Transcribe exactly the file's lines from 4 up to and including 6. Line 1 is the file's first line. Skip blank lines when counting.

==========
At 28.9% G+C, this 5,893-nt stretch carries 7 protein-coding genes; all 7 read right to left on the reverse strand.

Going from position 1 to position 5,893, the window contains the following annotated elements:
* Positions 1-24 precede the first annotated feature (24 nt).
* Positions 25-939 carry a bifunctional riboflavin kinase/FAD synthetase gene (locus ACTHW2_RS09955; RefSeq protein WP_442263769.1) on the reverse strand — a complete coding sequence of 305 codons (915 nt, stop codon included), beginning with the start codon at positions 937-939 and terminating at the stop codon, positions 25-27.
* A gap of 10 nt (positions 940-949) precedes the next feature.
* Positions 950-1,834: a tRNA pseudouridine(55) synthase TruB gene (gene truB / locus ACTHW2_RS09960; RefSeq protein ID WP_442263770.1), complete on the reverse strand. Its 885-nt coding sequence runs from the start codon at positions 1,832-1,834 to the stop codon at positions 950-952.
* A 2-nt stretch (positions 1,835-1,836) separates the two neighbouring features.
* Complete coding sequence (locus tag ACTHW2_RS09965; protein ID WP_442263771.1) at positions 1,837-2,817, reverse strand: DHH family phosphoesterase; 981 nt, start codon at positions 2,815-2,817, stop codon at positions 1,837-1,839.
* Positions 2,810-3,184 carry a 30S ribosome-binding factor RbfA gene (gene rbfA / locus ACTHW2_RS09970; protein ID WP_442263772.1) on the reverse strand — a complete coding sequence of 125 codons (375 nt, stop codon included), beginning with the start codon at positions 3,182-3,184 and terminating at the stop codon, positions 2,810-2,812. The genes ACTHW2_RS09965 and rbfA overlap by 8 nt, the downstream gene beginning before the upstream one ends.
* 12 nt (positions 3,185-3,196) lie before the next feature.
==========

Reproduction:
* Positions 25-939 carry a bifunctional riboflavin kinase/FAD synthetase gene (locus ACTHW2_RS09955; RefSeq protein WP_442263769.1) on the reverse strand — a complete coding sequence of 305 codons (915 nt, stop codon included), beginning with the start codon at positions 937-939 and terminating at the stop codon, positions 25-27.
* A gap of 10 nt (positions 940-949) precedes the next feature.
* Positions 950-1,834: a tRNA pseudouridine(55) synthase TruB gene (gene truB / locus ACTHW2_RS09960; RefSeq protein ID WP_442263770.1), complete on the reverse strand. Its 885-nt coding sequence runs from the start codon at positions 1,832-1,834 to the stop codon at positions 950-952.